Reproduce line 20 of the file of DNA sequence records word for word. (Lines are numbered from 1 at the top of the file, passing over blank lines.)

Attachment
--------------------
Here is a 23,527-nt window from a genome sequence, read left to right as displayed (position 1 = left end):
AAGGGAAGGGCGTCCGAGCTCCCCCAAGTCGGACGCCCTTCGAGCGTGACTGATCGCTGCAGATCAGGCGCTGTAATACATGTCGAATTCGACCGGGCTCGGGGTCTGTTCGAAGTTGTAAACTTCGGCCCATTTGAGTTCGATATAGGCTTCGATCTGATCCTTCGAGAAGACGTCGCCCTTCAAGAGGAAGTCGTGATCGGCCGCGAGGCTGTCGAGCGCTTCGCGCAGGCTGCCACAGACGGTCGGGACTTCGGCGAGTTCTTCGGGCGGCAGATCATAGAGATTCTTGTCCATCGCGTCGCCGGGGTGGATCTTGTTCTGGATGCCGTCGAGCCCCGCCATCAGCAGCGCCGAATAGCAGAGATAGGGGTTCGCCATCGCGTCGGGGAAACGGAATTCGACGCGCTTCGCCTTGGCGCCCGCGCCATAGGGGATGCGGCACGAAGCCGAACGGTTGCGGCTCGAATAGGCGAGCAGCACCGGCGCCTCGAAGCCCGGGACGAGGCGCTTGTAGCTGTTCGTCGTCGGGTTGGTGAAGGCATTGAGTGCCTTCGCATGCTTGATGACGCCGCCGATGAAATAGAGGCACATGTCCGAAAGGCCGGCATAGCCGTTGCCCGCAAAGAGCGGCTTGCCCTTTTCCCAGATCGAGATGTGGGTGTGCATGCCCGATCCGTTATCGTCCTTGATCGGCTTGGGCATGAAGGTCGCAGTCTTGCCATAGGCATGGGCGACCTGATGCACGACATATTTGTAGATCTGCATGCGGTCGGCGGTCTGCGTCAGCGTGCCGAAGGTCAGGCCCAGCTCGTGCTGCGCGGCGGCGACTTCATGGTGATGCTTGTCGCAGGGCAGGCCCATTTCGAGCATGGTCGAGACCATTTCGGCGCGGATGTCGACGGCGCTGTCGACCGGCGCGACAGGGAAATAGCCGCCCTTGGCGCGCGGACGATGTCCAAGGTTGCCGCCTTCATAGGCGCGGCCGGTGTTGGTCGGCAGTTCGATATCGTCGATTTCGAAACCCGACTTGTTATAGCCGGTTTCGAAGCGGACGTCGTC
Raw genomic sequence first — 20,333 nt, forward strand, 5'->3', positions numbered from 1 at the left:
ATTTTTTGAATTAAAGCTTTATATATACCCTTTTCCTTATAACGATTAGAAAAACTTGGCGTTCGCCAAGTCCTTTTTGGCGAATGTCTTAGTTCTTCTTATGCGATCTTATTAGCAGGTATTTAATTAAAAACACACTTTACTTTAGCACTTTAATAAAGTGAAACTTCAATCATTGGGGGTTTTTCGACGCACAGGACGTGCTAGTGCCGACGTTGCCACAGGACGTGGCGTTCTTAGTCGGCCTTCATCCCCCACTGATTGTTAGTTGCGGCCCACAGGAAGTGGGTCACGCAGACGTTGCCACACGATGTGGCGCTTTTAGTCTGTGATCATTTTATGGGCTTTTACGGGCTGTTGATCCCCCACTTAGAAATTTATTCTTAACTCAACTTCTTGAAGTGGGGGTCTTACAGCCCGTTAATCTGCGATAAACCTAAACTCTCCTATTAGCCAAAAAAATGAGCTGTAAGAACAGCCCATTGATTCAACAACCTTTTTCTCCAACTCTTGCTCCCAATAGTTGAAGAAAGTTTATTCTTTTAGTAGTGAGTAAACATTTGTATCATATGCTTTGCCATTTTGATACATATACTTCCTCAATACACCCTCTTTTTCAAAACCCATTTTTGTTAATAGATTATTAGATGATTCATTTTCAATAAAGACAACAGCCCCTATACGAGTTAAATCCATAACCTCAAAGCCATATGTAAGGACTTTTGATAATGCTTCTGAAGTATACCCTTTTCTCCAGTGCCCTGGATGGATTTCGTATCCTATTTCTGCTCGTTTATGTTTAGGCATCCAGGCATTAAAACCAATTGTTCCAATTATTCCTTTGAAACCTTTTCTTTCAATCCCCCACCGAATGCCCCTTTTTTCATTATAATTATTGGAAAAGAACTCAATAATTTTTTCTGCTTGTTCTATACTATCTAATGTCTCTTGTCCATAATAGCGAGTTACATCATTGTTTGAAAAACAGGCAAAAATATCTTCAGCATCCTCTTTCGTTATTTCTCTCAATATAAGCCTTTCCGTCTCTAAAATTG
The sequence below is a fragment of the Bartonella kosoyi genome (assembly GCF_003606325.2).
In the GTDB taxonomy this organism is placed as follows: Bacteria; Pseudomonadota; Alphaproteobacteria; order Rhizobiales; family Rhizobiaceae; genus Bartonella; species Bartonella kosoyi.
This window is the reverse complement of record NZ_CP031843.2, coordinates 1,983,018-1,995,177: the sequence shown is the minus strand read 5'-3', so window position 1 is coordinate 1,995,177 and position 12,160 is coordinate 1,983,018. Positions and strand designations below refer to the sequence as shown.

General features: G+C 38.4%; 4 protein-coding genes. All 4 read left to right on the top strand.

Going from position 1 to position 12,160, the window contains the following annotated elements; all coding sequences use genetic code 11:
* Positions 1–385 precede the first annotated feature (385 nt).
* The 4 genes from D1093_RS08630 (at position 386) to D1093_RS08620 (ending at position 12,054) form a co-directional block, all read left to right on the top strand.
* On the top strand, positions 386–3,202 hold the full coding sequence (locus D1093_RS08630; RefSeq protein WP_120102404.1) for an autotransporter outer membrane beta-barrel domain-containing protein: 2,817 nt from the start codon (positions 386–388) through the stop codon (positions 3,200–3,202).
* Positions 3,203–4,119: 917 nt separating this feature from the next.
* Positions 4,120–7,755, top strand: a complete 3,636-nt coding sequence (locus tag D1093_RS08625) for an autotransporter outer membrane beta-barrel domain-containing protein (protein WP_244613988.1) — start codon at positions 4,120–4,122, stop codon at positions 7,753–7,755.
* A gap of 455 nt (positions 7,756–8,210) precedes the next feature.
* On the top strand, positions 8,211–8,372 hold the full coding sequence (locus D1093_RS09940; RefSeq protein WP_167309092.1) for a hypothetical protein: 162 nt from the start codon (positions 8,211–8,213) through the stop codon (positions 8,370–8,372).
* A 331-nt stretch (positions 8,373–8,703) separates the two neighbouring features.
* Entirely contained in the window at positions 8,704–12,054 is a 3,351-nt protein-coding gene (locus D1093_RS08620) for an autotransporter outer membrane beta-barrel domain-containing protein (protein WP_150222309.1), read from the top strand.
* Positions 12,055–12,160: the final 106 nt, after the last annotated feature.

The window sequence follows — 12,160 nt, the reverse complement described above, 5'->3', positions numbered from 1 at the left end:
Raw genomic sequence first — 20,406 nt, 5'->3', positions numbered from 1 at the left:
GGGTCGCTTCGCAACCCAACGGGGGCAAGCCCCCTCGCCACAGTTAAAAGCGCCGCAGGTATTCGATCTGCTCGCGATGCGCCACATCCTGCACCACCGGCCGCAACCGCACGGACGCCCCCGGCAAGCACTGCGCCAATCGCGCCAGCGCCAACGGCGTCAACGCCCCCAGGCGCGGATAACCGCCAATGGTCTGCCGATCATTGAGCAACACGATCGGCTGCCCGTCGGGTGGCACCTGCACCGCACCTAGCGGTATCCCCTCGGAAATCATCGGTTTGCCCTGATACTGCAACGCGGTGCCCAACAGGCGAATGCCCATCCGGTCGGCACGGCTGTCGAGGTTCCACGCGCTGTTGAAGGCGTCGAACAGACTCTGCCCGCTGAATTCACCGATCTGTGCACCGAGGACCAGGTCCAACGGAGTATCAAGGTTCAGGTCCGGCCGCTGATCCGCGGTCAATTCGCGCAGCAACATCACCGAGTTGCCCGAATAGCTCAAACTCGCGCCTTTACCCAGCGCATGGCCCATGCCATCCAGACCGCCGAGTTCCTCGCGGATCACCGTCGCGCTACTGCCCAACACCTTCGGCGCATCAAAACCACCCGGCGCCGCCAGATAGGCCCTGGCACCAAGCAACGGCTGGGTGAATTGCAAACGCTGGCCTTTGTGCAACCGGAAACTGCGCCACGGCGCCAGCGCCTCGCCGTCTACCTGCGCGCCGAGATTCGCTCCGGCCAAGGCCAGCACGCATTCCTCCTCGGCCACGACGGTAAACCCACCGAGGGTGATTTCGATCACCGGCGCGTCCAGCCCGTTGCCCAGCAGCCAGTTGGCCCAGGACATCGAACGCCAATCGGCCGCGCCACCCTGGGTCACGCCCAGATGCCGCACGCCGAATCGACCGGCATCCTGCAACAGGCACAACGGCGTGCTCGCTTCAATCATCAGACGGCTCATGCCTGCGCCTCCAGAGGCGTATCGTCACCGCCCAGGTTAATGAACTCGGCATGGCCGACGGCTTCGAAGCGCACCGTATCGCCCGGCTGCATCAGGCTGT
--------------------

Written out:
The window sequence follows — 12,160 nt, the reverse complement described above, 5'->3', positions numbered from 1 at the left end: